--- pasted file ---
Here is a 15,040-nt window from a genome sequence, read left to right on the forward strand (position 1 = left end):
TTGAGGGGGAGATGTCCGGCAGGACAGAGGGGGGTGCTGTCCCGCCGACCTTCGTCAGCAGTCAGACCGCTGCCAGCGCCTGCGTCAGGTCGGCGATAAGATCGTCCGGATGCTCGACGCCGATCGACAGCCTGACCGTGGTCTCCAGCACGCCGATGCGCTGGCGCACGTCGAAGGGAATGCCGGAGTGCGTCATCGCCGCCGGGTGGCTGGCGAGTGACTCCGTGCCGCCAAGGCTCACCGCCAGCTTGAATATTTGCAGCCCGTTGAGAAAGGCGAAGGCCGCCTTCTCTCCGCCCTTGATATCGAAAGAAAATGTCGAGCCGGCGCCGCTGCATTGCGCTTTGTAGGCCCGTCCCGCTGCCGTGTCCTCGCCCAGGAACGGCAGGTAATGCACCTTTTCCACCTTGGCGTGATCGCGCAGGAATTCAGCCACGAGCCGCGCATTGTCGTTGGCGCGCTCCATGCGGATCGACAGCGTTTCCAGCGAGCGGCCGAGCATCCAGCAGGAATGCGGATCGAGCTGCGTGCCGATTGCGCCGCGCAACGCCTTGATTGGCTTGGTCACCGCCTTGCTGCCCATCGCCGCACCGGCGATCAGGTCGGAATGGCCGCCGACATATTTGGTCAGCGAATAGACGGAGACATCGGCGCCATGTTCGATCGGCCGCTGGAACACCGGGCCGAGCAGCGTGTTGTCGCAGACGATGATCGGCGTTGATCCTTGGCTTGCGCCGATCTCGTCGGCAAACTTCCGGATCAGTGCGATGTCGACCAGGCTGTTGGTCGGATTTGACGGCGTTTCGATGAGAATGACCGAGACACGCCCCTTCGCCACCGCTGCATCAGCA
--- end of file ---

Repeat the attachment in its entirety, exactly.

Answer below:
Here is a 15,040-nt window from a genome sequence, read left to right on the forward strand (position 1 = left end):
TTGAGGGGGAGATGTCCGGCAGGACAGAGGGGGGTGCTGTCCCGCCGACCTTCGTCAGCAGTCAGACCGCTGCCAGCGCCTGCGTCAGGTCGGCGATAAGATCGTCCGGATGCTCGACGCCGATCGACAGCCTGACCGTGGTCTCCAGCACGCCGATGCGCTGGCGCACGTCGAAGGGAATGCCGGAGTGCGTCATCGCCGCCGGGTGGCTGGCGAGTGACTCCGTGCCGCCAAGGCTCACCGCCAGCTTGAATATTTGCAGCCCGTTGAGAAAGGCGAAGGCCGCCTTCTCTCCGCCCTTGATATCGAAAGAAAATGTCGAGCCGGCGCCGCTGCATTGCGCTTTGTAGGCCCGTCCCGCTGCCGTGTCCTCGCCCAGGAACGGCAGGTAATGCACCTTTTCCACCTTGGCGTGATCGCGCAGGAATTCAGCCACGAGCCGCGCATTGTCGTTGGCGCGCTCCATGCGGATCGACAGCGTTTCCAGCGAGCGGCCGAGCATCCAGCAGGAATGCGGATCGAGCTGCGTGCCGATTGCGCCGCGCAACGCCTTGATTGGCTTGGTCACCGCCTTGCTGCCCATCGCCGCACCGGCGATCAGGTCGGAATGGCCGCCGACATATTTGGTCAGCGAATAGACGGAGACATCGGCGCCATGTTCGATCGGCCGCTGGAACACCGGGCCGAGCAGCGTGTTGTCGCAGACGATGATCGGCGTTGATCCTTGGCTTGCGCCGATCTCGTCGGCAAACTTCCGGATCAGTGCGATGTCGACCAGGCTGTTGGTCGGATTTGACGGCGTTTCGATGAGAATGACCGAGACACGCCCCTTCGCCACCGCTGCATCAGCA